I'm going to preface this by saying that I'm a much bigger user of Java than I am of node. I do like node, but I just don't use it as much.
I'm also going to say that it's entirely possible that my lack of experience with node is colouring my thinking here.
I think Java is easier to work with than node. And I know that's going to be a hugely unpopular opinion, and even that people will wonder how I can ever think that. So here's my reasoning.
Imagine I'm writing a simple single page application. I'm going to use:
- Some form of HTTP server to act as a REST/GraphQL/whatever service.
- Create React App to build the UI (for arguments sake - I like it)
- Postgres for the data layer. (See above)
- Full stack end to end tests using selenium
In the Java world, I can set up a build that allows me to do this. The end result can, remarkably easily, be that I execute
mvn clean install to:
- Download all dependencies
- Build the backend application
- Compiling all code
- Running all unit tests
- Running static checks - e.g. checkstyle
- Full integration tests
- Build a docker image for the application
- Build the webapp
- Producing the output files
- Running all unit tests
- Build a Docker image for the webapp
- Build the end up end tests
- Build a Docker image for the tests
The output of this I can then start the front-end and backend together or individually, and - importantly - I can run a Docker compose stack of the entire system including the end to end tests...
The interesting thing here is the integration tests. I can start up the server, using a library automatically start and stop the database, automatically manage the database schema, then run a whole barrage of tests against it. And all of this is just one thing hidden behind one standard build command, the same used by millions of other projects...
Now let's consider node.
Firstly, as best I know there's no way to do multi module builds in node. This means that I've got to know to build the three different modules individually.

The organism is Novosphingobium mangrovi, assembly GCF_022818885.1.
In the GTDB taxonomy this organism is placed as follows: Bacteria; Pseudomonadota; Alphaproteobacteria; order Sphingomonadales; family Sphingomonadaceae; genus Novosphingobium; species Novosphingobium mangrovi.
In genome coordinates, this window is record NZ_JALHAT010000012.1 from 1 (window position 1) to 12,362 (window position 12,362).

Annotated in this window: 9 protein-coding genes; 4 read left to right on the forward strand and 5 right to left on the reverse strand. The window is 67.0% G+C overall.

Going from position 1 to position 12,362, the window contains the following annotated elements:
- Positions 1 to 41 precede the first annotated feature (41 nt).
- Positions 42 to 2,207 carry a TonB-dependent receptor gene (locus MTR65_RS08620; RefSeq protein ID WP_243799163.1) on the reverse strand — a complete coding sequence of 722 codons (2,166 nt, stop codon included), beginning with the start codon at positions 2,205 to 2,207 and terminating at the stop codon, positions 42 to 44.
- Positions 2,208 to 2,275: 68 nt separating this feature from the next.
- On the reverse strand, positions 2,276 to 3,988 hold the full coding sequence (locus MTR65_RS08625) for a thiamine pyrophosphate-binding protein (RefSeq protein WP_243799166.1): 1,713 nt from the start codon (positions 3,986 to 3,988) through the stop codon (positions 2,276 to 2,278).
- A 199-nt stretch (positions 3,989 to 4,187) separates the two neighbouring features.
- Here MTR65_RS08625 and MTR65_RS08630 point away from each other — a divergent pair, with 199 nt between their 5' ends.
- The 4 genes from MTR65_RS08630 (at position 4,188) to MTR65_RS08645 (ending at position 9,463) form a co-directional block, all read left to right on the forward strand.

Secondly, the integration tests. Having asked around, it seems that the idea of having an all-in-one process is actively disliked. Instead of running the tests with one command and it does it all for you, it's generally expected that you will:
- Start up all dependant services yourself - maybe using Docker
- Start up the service to test yourself - maybe using docker
- Then run the tests against this
- Then tear it all down yourself
That's a lot of effort to achieve this.
Thirdly, executing multiple step builds is clunky. Tools like grunt can make it easier, but that's adding one layer of complexity just to hide another. Alternatively you can use shell scripts, but that's not cross platform.
This is only a sample of things, but it already shows that running a build in node is more complicated than in Java. A lot of people argue that each of these steps are significantly simpler than the Java version, and that's true. But the fact that you've got to know it all just makes things more difficult to pick up.
Now, that's not to say it's all bad. There are a lot of good things here to. It's remarkably easy to get a very fast cycle time in node - write code, get unit test results flash up a second later, repeat. Or write code, have the server restarted a second later, and repeat. Java just takes longer to achieve these same things. However, it's got a lot of additional understanding needed by the developer to get to the same point.
At least, that's how it seems to me. I might well be missing things that make all of this a lot easier to understand.